I have wondered just how the switch from print to web affects their revenues, so I was interested to read this blog post “Newspapers’ digital strategy amounts to clutching at straws” and by the same author (Keith Perch) this one “Newspapers lose £228 million in print advertising and replace it with just £20 million of digital revenue”. The message is that the internet transition is placing huge pressures on just what newspapers are supposed to do. they are after all commercial operations. They are in the business of attracting eyeballs – once it was paper – now it is electronic.
Anyway onto my ride – a cheeky mid-week number – well all this time I am saving not commuting is going to waste! This was a ride up and around Lodes Way, which was looking somewhat different. The trees are still bare though and there are a few fairly recently ploughed fields around. The skies were grey, but some shafts of light shone down.
Trees in the spotlight
A bit further along Lodes Way, on the bridge over Reach Lode the stillness was evident form the flat water surface.
Tree Reflecting in Reach Lode
I forgot to mention, this is Maisie (Marin) along with my new Carradice saddle bag. It stands out in this picture – well the orange bit does anyway. This time around it now has two spare inner tubes, a small pump, an aerosol sealant/inflator, three tyre levers, a puncture repair outfit, some zip ties and a multi-tool. There is a small bit of space left for a foldable shower-proof as well.
Maisie Marin on Reach lode Bridge – Lodes Way
Burwell Fen was looking even more flooded than the least time. To think that this time last year we were enduring drought conditions and there was going to be a hosepipe ban in Cambridgeshire.
Burwell Fen – nicely flooded
This is the view along Lodes Way skirting along the bottom edge of Burwell Fen. The track is a metre or two higher than the land to the left. Which is a good thing as it would flood.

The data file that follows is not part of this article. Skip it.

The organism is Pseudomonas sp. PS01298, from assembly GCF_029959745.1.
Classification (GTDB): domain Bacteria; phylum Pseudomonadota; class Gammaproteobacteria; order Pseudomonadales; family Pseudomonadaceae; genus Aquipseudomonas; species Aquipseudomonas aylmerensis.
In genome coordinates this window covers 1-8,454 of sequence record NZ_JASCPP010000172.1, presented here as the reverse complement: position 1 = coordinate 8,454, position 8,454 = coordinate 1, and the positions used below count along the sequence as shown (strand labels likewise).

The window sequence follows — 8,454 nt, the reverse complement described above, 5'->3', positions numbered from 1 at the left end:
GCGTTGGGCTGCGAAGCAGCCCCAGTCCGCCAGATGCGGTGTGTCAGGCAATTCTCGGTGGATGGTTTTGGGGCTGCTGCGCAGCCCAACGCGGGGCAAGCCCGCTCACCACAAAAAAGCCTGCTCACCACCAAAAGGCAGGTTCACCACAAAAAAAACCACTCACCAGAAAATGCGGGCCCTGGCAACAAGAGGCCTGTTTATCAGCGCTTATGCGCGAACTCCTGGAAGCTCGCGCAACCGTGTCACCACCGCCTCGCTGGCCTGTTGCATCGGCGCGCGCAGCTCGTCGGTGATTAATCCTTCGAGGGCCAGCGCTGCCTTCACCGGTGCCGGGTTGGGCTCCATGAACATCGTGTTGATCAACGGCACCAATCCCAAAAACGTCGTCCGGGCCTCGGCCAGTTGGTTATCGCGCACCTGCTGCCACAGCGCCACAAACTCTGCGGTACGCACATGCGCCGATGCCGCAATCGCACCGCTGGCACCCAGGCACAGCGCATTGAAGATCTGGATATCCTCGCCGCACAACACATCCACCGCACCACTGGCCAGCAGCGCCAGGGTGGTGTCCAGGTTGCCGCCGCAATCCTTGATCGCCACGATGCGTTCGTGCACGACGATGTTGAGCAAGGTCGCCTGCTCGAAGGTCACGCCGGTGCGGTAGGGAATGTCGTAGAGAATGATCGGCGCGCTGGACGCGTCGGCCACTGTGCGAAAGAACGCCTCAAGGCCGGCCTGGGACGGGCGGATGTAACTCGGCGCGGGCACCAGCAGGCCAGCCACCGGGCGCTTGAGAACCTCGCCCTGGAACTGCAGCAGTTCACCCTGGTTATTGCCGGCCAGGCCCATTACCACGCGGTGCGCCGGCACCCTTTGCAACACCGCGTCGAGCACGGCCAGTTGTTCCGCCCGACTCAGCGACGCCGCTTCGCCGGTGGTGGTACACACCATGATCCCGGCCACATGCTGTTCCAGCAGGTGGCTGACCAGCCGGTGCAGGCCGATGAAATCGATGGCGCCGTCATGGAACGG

Lodes Way – Burwell Fen
That ridge is a footpath across from reach Lode Bridge over to the Burwell Lode footbridge, via Burwell Fen Farm. That deer is making use of it as well.
Deer – Burwell Fen
As I got closer to Burwell Lode the scene was somewhat changed. There was a track up the bike ramp. But it also looked as if the trees had been near a bomb blast – their upper branches had been stripped.
Work on the future Burwell Lode Bridge along Lodes Way
I took this picture because it provided a splash of colour! Here is a bit more information, both about the Burwell Lode Bridge Ramp and 5he tree work. The line of trees (Willows) are being pollarded to by the Environment Agency which owns that bit of the land.
There will soon be some fencing work along Burwell Fen
Work on the future Burwell Lode Bridge along Lodes Way
As you can see the pollarding is pretty severe – but it takes the weight off and allows for new growth.
Man up a tree with a chainsaw – along Lodes Way
They had somewhat blocked the path with their vehicles – although I suppose it meant that passers-by took care. A fair bit of wood has been chopped.
Willow trees being pollarded along Lodes Way
This is Burwell Lode – it was still calm with little wind – thank goodness.
Burwell Lode from the Lodes Way Footbridge
On my way back there was some heavy equipment being loaded onto trailers on Newnham Drove so I headed back via Reach and Little Fen Drove. The yield in this field is looking pretty good so far.
Even distribution of crops growing along Little Fen Drove
On my way back I took the farm track turning right off Headlake Drove. It appears on the OS 25K map as Rail Drove. I followed it left on towards Swaffham Bulbeck Lode and then back down the bridleway back to join the Lodes Way. It took me past the fields that had been fleeced.
The bridleway alongside the Lode has suffered a bit of wear and tear recently. There were puddles along the track. One of them was somewhat deeper than I had anticipated. I didn’t fall off my bike, although one foot slipped a pedal and into the pedal. The back of my leg got banged by the pedal. I should know better,there are optimum speeds for crossing puddles of unknown depth and I was going to fast, or too slow.
Fields laid with strips of fleece to bring on the crops – near Swaffham Bulbeck Lode
On the way back towards Lode – yet more deer in the field. That one kept its beady eye on me for quite a while.
Deer along Fen Road, Lodes Way
And finally some pictures – how the world might look with when the power runs out. The beautiful cherry blossom in Japan – good that the weather is ok somewhere in the world. It is quite a sight, I have been past some of the cherry blossom parties when travelling in Japan.
If you think I am joking about the power – well electric cars could overload the French power grid and look how much effort there is to promote green energy in the UK – why do the parties argue so much about it.